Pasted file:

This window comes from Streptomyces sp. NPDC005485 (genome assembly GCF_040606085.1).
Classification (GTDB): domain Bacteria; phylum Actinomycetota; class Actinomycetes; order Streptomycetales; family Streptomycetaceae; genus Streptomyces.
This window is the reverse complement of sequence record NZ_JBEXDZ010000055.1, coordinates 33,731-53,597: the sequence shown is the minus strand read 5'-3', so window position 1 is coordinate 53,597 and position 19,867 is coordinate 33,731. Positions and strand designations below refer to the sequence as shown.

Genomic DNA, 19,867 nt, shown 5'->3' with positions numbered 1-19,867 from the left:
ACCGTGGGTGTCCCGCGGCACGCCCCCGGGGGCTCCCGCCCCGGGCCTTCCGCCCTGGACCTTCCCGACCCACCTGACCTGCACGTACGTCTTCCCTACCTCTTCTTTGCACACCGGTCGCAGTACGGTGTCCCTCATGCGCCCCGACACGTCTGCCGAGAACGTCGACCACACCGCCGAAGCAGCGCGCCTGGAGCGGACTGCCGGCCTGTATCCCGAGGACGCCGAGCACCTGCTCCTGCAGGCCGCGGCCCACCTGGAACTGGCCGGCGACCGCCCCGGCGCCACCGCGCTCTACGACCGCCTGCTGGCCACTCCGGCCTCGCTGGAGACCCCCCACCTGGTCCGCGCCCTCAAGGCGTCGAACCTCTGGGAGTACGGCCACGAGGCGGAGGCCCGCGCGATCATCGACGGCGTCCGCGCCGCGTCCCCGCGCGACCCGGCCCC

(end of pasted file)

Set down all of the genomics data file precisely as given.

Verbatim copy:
This window comes from Streptomyces sp. NPDC005485 (genome assembly GCF_040606085.1).
Classification (GTDB): domain Bacteria; phylum Actinomycetota; class Actinomycetes; order Streptomycetales; family Streptomycetaceae; genus Streptomyces.
This window is the reverse complement of sequence record NZ_JBEXDZ010000055.1, coordinates 33,731-53,597: the sequence shown is the minus strand read 5'-3', so window position 1 is coordinate 53,597 and position 19,867 is coordinate 33,731. Positions and strand designations below refer to the sequence as shown.

Genomic DNA, 19,867 nt, shown 5'->3' with positions numbered 1-19,867 from the left:
ACCGTGGGTGTCCCGCGGCACGCCCCCGGGGGCTCCCGCCCCGGGCCTTCCGCCCTGGACCTTCCCGACCCACCTGACCTGCACGTACGTCTTCCCTACCTCTTCTTTGCACACCGGTCGCAGTACGGTGTCCCTCATGCGCCCCGACACGTCTGCCGAGAACGTCGACCACACCGCCGAAGCAGCGCGCCTGGAGCGGACTGCCGGCCTGTATCCCGAGGACGCCGAGCACCTGCTCCTGCAGGCCGCGGCCCACCTGGAACTGGCCGGCGACCGCCCCGGCGCCACCGCGCTCTACGACCGCCTGCTGGCCACTCCGGCCTCGCTGGAGACCCCCCACCTGGTCCGCGCCCTCAAGGCGTCGAACCTCTGGGAGTACGGCCACGAGGCGGAGGCCCGCGCGATCATCGACGGCGTCCGCGCCGCGTCCCCGCGCGACCCGGCCCC